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Thursday, 3 June 2010

Black hats, white hats, grey hats: things to think about when writing ‘bad guys’

Magneto 

The sad truth is that most evil is done by people who never make up their minds to be good or evil - Hannah Arendt



The thing about the best bad guys is that they usually don't perceive themselves as bad or evil. They see the world about them as wrong and they want to make it right in their eyes. One of the best examples of this is the character of Magneto in the X-Men comics and films. He's such an interesting character that he's going to get his own film. He isn't simply a foil like the Joker is to Batman or a doppelgänger as in the relationship between Sherlock Holmes and Moriarty. A Jewish Holocaust survivor, Magneto's actions are driven by the purpose of protecting the mutant race from suffering a similar fate. His logic is that the end justifies the means.

In a 2008 interview, Stan Lee elaborated that he "did not think of Magneto as a bad guy. He just wanted to strike back at the people who were so bigoted and racist ... he was trying to defend the mutants, and because society was not treating them fairly he was going to teach society a lesson. He was a danger of course ... but I never thought of him as a villain."[1]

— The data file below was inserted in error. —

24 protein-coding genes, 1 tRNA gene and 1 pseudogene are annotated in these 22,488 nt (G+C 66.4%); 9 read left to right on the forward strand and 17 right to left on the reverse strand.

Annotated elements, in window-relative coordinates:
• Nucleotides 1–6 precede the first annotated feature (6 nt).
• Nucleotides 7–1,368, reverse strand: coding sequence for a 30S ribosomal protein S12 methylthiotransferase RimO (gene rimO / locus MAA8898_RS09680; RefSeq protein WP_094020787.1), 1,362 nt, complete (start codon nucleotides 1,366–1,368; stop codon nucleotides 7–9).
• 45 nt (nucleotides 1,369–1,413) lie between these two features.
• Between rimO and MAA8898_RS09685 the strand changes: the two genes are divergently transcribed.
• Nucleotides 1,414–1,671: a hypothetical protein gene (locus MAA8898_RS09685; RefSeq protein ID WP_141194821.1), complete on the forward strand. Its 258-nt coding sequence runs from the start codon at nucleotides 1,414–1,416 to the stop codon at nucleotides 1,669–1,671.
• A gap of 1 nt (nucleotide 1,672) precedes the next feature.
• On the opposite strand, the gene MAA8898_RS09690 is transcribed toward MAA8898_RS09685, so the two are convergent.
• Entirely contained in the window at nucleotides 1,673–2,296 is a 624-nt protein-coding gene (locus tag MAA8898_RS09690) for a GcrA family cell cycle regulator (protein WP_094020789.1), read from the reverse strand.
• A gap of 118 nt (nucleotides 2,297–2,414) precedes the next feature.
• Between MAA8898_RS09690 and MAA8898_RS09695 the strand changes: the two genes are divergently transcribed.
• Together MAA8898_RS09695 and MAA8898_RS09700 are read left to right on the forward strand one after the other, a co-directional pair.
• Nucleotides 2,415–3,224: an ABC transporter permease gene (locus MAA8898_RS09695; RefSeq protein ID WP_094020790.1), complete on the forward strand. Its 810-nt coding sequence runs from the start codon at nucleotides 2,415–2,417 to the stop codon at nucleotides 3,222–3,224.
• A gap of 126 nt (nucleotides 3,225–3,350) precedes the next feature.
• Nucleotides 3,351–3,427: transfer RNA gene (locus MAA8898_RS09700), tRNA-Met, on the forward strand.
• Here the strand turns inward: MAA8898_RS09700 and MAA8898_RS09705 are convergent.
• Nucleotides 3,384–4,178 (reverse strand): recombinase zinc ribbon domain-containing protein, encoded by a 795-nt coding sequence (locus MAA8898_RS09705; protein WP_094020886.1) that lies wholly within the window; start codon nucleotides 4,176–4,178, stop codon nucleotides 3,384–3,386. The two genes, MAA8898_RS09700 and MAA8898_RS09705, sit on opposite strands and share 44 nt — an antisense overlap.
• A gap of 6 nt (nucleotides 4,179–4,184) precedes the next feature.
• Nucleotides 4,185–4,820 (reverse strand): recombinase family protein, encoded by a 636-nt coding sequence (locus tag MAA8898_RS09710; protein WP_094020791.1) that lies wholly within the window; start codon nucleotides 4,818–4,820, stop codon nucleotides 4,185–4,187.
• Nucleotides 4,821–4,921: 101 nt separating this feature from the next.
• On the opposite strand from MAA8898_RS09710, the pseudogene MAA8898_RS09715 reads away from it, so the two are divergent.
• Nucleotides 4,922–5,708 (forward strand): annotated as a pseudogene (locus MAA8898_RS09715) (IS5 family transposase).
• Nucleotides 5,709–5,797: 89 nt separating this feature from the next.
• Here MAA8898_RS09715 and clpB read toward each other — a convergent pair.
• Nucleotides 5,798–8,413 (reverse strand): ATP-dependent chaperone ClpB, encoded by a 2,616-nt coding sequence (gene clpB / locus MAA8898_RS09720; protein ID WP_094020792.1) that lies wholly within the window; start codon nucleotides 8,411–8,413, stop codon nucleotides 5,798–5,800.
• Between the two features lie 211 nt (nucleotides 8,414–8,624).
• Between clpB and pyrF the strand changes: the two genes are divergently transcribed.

Right and wrong are such fluid terms. In England, in 1966, a gay man would have been a criminal, a 'bad guy', whereas in 1967 he would not. But, if he'd moved up to Scotland he would've become 'bad' again as soon as he crossed the border since homosexuality was still a criminal offence here up until 1980. Some people, those who believe in a higher authority, would regard him as a ‘bad guy’ no matter where on the planet he moved to: simply because it’s no longer a crime doesn’t mean it’s not still a sin. He probably doesn’t think of himself as anything close to ‘bad’. He no doubt pays his taxes, never exceeds the speed limit and is kind to kids and small animals. He probably believes that doing ‘bad’ is a choice whereas being gay is not.

Through one man sin entered into the world and death through sin, and thus death spread to all men because they had all sinned. (Romans 5:12)

Okay, so sin is inherited. But is sin evil? Or even a propensity towards being evil?

Bad guys have been a mainstay of literature for thousands of years. It used to be all very straightforward. But that’s not so much the case nowadays. In a lot of cases the true identity of the bad guy is unknown until the climax where he gets his chance to deliver his little speech before being summarily despatched and, even if he has what might seem like a just cause (even if his methods leave something to be desired), it's often hard for a reader to develop any real empathy for him. In the first of the X-Men films the action opens with a scene from Magneto's time whilst in Auschwitz. It is a relatively short scene but it immediately grounds the character in reality; he is not simply a bad guy.

lex_luthor We see this being done most effectively in the TV series Smallville where over several years we get to observe the character of Lex Luthor struggle with his dark side (some might say his destiny) but very few actors will ever be afforded the chance to work on such a large canvass.